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      Quantitative Image Quality and Histogram-Based Evaluations of an Iterative Reconstruction Algorithm at Low-to-Ultralow Radiation Dose Levels: A Phantom Study in Chest CT

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          To describe the quantitative image quality and histogram-based evaluation of an iterative reconstruction (IR) algorithm in chest computed tomography (CT) scans at low-to-ultralow CT radiation dose levels.

          Materials and Methods

          In an adult anthropomorphic phantom, chest CT scans were performed with 128-section dual-source CT at 70, 80, 100, 120, and 140 kVp, and the reference (3.4 mGy in volume CT Dose Index [CTDI vol]), 30%-, 60%-, and 90%-reduced radiation dose levels (2.4, 1.4, and 0.3 mGy). The CT images were reconstructed by using filtered back projection (FBP) algorithms and IR algorithm with strengths 1, 3, and 5. Image noise, signal-to-noise ratio (SNR), and contrast-to-noise ratio (CNR) were statistically compared between different dose levels, tube voltages, and reconstruction algorithms. Moreover, histograms of subtraction images before and after standardization in x- and y-axes were visually compared.


          Compared with FBP images, IR images with strengths 1, 3, and 5 demonstrated image noise reduction up to 49.1%, SNR increase up to 100.7%, and CNR increase up to 67.3%. Noteworthy image quality degradations on IR images including a 184.9% increase in image noise, 63.0% decrease in SNR, and 51.3% decrease in CNR, and were shown between 60% and 90% reduced levels of radiation dose ( p < 0.0001). Subtraction histograms between FBP and IR images showed progressively increased dispersion with increased IR strength and increased dose reduction. After standardization, the histograms appeared deviated and ragged between FBP images and IR images with strength 3 or 5, but almost normally-distributed between FBP images and IR images with strength 1.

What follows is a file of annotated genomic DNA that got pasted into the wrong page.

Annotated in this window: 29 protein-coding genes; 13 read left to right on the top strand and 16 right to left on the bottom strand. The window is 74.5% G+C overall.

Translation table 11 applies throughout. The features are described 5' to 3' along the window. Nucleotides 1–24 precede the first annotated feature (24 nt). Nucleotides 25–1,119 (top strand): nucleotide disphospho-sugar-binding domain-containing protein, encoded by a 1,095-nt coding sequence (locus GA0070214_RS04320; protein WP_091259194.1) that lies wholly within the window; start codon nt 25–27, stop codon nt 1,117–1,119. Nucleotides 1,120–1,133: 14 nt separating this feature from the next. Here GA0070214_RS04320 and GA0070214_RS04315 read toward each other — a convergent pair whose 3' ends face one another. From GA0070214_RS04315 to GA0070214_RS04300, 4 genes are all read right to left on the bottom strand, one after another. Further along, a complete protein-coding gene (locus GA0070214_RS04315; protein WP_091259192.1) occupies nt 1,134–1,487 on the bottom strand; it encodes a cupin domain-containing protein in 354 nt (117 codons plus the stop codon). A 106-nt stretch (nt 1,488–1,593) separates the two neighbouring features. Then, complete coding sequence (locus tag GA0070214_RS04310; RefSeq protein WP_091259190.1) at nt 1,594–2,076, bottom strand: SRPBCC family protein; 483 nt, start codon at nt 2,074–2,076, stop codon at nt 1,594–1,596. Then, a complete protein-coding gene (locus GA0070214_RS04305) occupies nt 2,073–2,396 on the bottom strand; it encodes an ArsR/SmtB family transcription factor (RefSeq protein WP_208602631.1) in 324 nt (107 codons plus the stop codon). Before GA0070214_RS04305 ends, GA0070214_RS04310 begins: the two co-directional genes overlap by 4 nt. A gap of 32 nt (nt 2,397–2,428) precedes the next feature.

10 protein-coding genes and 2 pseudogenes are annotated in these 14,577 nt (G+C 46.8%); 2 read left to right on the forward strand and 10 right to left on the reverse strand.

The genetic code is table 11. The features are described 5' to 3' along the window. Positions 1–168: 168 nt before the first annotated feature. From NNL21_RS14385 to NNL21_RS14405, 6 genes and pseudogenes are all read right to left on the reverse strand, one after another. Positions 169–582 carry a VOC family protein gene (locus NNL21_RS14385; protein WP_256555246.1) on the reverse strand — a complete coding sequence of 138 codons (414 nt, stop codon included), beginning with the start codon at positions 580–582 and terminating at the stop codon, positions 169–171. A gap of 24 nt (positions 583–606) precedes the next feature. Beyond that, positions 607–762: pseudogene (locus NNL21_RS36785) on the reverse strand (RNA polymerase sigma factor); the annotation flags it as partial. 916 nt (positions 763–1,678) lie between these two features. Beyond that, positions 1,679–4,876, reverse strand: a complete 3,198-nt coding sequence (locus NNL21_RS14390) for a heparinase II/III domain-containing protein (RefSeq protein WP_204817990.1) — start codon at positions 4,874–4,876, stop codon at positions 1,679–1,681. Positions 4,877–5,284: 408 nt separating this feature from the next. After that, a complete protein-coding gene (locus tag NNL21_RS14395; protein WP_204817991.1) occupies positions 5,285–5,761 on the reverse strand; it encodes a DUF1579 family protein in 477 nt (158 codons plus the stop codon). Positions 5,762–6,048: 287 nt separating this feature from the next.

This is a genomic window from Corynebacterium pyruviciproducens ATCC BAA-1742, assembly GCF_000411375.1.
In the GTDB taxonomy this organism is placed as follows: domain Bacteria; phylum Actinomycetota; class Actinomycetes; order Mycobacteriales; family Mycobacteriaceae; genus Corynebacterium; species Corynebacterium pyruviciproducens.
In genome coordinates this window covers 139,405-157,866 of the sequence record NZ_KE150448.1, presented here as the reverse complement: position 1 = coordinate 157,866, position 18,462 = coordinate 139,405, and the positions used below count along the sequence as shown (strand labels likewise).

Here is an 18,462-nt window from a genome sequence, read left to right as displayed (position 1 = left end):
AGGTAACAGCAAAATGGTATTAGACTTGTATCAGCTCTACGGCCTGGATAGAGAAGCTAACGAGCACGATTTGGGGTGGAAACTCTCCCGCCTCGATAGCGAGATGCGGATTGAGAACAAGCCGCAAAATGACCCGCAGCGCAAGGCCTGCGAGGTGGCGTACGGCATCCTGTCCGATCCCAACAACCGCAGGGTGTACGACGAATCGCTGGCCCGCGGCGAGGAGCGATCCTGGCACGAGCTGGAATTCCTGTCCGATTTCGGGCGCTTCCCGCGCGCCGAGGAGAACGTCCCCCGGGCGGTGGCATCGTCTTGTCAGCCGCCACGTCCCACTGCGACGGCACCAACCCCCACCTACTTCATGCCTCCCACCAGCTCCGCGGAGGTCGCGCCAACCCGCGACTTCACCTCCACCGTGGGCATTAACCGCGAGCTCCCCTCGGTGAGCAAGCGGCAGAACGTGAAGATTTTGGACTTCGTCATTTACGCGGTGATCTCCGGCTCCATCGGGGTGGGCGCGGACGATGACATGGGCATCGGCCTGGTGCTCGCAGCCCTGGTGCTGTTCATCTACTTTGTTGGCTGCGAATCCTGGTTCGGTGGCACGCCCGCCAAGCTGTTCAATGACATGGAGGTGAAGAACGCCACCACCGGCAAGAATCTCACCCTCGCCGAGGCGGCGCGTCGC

The IR algorithm may be used to save radiation doses without substantial image quality degradation in chest CT scanning of the adult anthropomorphic phantom, down to approximately 1.4 mGy in CTDI vol (60% reduced dose).

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          Most cited references 34

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          Strategies for CT radiation dose optimization.

          Recent technologic advances have markedly enhanced the clinical applications of computed tomography (CT). While the benefits of CT exceed the harmful effects of radiation exposure in patients, increasing radiation doses to the population have raised a compelling case for reduction of radiation exposure from CT. Strategies for radiation dose reduction are difficult to devise, however, because of a lack of guidelines regarding CT examination and scanning techniques. Various methods and strategies based on individual patient attributes and CT technology have been explored for dose optimization. It is the purpose of this review article to outline basic principles of CT radiation exposure and emphasize the need for CT radiation dose optimization based on modification of scanning parameters and application of recent technologic innovations. Copyright RSNA, 2004
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            CT dose reduction and dose management tools: overview of available options.